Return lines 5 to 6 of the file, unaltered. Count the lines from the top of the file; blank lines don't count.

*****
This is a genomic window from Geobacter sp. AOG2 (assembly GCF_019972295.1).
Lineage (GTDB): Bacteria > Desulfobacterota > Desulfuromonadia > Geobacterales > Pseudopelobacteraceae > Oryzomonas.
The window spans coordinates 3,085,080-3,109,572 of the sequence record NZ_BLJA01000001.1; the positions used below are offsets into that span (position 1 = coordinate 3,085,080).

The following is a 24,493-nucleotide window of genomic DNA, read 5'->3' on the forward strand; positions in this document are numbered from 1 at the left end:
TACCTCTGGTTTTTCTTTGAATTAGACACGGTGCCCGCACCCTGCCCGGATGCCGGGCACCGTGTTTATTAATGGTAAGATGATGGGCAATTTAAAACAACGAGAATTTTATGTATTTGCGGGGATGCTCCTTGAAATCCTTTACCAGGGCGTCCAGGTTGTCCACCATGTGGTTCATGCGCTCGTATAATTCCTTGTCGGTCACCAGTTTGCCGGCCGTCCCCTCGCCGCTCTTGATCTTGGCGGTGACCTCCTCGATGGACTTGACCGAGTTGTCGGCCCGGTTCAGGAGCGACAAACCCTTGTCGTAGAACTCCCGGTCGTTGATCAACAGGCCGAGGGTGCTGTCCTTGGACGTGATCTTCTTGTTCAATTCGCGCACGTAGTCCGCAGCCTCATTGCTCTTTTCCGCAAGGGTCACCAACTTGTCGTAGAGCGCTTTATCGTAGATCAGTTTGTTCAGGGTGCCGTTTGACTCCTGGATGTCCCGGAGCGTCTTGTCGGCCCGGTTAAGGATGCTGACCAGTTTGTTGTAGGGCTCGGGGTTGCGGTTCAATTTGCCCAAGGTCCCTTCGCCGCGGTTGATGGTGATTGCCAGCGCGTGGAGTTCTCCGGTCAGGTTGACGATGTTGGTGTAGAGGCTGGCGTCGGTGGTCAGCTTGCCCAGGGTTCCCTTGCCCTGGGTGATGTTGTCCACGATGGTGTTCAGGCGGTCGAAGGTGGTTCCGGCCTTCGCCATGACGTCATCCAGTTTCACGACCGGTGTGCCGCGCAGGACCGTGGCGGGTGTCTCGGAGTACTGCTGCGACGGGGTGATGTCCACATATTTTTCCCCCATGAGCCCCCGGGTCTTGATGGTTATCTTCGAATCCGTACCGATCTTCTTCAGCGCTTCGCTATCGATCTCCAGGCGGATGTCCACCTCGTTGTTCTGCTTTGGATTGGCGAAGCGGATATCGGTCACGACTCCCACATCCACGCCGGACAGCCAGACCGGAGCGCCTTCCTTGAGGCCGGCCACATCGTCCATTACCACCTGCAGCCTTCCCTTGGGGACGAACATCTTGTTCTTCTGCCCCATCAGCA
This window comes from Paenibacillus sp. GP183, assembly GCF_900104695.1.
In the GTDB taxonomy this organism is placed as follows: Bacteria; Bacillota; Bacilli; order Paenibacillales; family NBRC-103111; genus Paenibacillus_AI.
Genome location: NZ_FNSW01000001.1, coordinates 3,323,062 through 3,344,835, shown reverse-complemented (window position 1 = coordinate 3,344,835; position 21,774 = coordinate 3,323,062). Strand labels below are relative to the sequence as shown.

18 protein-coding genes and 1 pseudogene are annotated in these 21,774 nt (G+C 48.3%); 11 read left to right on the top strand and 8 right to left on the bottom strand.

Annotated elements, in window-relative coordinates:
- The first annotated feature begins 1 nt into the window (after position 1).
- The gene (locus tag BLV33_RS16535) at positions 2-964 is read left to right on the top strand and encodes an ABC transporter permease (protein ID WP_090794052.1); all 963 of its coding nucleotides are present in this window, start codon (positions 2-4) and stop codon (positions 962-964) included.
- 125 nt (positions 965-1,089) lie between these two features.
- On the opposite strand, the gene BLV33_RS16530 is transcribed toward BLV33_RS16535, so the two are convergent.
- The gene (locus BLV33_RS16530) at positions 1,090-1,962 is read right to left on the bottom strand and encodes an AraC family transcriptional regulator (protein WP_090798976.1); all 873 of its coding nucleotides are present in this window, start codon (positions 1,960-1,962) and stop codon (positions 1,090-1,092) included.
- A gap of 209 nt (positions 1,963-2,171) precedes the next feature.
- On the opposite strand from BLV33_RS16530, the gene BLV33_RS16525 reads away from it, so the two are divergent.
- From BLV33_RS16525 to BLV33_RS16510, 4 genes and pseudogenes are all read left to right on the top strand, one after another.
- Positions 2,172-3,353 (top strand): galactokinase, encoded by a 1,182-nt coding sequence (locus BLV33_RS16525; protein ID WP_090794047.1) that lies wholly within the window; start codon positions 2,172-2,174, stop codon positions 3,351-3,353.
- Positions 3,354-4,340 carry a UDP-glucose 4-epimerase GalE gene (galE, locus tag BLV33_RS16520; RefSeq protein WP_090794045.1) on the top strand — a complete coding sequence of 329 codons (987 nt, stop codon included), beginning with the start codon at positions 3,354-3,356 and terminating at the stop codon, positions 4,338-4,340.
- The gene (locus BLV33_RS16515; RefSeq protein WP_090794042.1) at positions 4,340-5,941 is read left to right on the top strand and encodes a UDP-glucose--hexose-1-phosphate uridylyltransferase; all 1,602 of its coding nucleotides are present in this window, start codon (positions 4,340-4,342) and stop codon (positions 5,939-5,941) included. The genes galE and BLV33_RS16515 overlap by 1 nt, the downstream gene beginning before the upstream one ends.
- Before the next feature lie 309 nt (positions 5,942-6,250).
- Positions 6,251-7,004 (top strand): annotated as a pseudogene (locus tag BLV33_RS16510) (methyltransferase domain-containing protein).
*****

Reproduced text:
TACCTCTGGTTTTTCTTTGAATTAGACACGGTGCCCGCACCCTGCCCGGATGCCGGGCACCGTGTTTATTAATGGTAAGATGATGGGCAATTTAAAACAACGAGAATTTTATGTATTTGCGGGGATGCTCCTTGAAATCCTTTACCAGGGCGTCCAGGTTGTCCACCATGTGGTTCATGCGCTCGTATAATTCCTTGTCGGTCACCAGTTTGCCGGCCGTCCCCTCGCCGCTCTTGATCTTGGCGGTGACCTCCTCGATGGACTTGACCGAGTTGTCGGCCCGGTTCAGGAGCGACAAACCCTTGTCGTAGAACTCCCGGTCGTTGATCAACAGGCCGAGGGTGCTGTCCTTGGACGTGATCTTCTTGTTCAATTCGCGCACGTAGTCCGCAGCCTCATTGCTCTTTTCCGCAAGGGTCACCAACTTGTCGTAGAGCGCTTTATCGTAGATCAGTTTGTTCAGGGTGCCGTTTGACTCCTGGATGTCCCGGAGCGTCTTGTCGGCCCGGTTAAGGATGCTGACCAGTTTGTTGTAGGGCTCGGGGTTGCGGTTCAATTTGCCCAAGGTCCCTTCGCCGCGGTTGATGGTGATTGCCAGCGCGTGGAGTTCTCCGGTCAGGTTGACGATGTTGGTGTAGAGGCTGGCGTCGGTGGTCAGCTTGCCCAGGGTTCCCTTGCCCTGGGTGATGTTGTCCACGATGGTGTTCAGGCGGTCGAAGGTGGTTCCGGCCTTCGCCATGACGTCATCCAGTTTCACGACCGGTGTGCCGCGCAGGACCGTGGCGGGTGTCTCGGAGTACTGCTGCGACGGGGTGATGTCCACATATTTTTCCCCCATGAGCCCCCGGGTCTTGATGGTTATCTTCGAATCCGTACCGATCTTCTTCAGCGCTTCGCTATCGATCTCCAGGCGGATGTCCACCTCGTTGTTCTGCTTTGGATTGGCGAAGCGGATATCGGTCACGACTCCCACATCCACGCCGGACAGCCAGACCGGAGCGCCTTCCTTGAGGCCGGCCACATCGTCCATTACCACCTGCAGCCTTCCCTTGGGGACGAACATCTTGTTCTTCTGCCCCATCAGCA
This window comes from Paenibacillus sp. GP183, assembly GCF_900104695.1.